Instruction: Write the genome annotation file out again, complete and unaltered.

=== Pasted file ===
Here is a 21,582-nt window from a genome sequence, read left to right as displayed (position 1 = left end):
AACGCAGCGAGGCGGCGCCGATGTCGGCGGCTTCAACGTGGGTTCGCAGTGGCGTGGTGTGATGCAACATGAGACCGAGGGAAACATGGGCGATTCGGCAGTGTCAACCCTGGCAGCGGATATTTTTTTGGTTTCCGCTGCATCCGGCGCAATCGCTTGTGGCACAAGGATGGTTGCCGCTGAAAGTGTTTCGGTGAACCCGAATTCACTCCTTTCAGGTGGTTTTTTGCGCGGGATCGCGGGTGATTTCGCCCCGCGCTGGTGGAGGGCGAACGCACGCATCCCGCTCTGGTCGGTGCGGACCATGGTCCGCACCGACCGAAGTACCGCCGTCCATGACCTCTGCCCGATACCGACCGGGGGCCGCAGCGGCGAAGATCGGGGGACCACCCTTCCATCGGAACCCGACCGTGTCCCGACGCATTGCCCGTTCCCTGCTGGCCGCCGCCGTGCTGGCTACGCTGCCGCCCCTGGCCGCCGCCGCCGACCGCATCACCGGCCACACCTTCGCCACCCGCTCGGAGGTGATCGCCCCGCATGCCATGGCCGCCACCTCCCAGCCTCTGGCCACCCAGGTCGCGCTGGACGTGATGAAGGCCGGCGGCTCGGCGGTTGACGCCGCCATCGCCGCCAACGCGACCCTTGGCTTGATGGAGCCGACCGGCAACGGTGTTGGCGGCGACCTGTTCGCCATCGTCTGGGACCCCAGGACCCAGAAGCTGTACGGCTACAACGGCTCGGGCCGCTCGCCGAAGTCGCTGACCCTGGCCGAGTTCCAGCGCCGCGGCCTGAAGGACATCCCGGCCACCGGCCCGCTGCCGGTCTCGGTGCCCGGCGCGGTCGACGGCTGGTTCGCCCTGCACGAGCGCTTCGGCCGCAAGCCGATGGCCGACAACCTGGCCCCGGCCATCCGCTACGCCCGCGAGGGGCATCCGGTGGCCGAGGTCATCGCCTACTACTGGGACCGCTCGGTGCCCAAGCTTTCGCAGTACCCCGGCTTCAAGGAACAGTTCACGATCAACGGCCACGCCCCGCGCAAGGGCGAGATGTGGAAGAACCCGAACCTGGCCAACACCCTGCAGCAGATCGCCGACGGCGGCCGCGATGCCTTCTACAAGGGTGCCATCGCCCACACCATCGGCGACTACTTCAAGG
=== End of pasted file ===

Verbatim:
Here is a 21,582-nt window from a genome sequence, read left to right as displayed (position 1 = left end):
AACGCAGCGAGGCGGCGCCGATGTCGGCGGCTTCAACGTGGGTTCGCAGTGGCGTGGTGTGATGCAACATGAGACCGAGGGAAACATGGGCGATTCGGCAGTGTCAACCCTGGCAGCGGATATTTTTTTGGTTTCCGCTGCATCCGGCGCAATCGCTTGTGGCACAAGGATGGTTGCCGCTGAAAGTGTTTCGGTGAACCCGAATTCACTCCTTTCAGGTGGTTTTTTGCGCGGGATCGCGGGTGATTTCGCCCCGCGCTGGTGGAGGGCGAACGCACGCATCCCGCTCTGGTCGGTGCGGACCATGGTCCGCACCGACCGAAGTACCGCCGTCCATGACCTCTGCCCGATACCGACCGGGGGCCGCAGCGGCGAAGATCGGGGGACCACCCTTCCATCGGAACCCGACCGTGTCCCGACGCATTGCCCGTTCCCTGCTGGCCGCCGCCGTGCTGGCTACGCTGCCGCCCCTGGCCGCCGCCGCCGACCGCATCACCGGCCACACCTTCGCCACCCGCTCGGAGGTGATCGCCCCGCATGCCATGGCCGCCACCTCCCAGCCTCTGGCCACCCAGGTCGCGCTGGACGTGATGAAGGCCGGCGGCTCGGCGGTTGACGCCGCCATCGCCGCCAACGCGACCCTTGGCTTGATGGAGCCGACCGGCAACGGTGTTGGCGGCGACCTGTTCGCCATCGTCTGGGACCCCAGGACCCAGAAGCTGTACGGCTACAACGGCTCGGGCCGCTCGCCGAAGTCGCTGACCCTGGCCGAGTTCCAGCGCCGCGGCCTGAAGGACATCCCGGCCACCGGCCCGCTGCCGGTCTCGGTGCCCGGCGCGGTCGACGGCTGGTTCGCCCTGCACGAGCGCTTCGGCCGCAAGCCGATGGCCGACAACCTGGCCCCGGCCATCCGCTACGCCCGCGAGGGGCATCCGGTGGCCGAGGTCATCGCCTACTACTGGGACCGCTCGGTGCCCAAGCTTTCGCAGTACCCCGGCTTCAAGGAACAGTTCACGATCAACGGCCACGCCCCGCGCAAGGGCGAGATGTGGAAGAACCCGAACCTGGCCAACACCCTGCAGCAGATCGCCGACGGCGGCCGCGATGCCTTCTACAAGGGTGCCATCGCCCACACCATCGGCGACTACTTCAAGG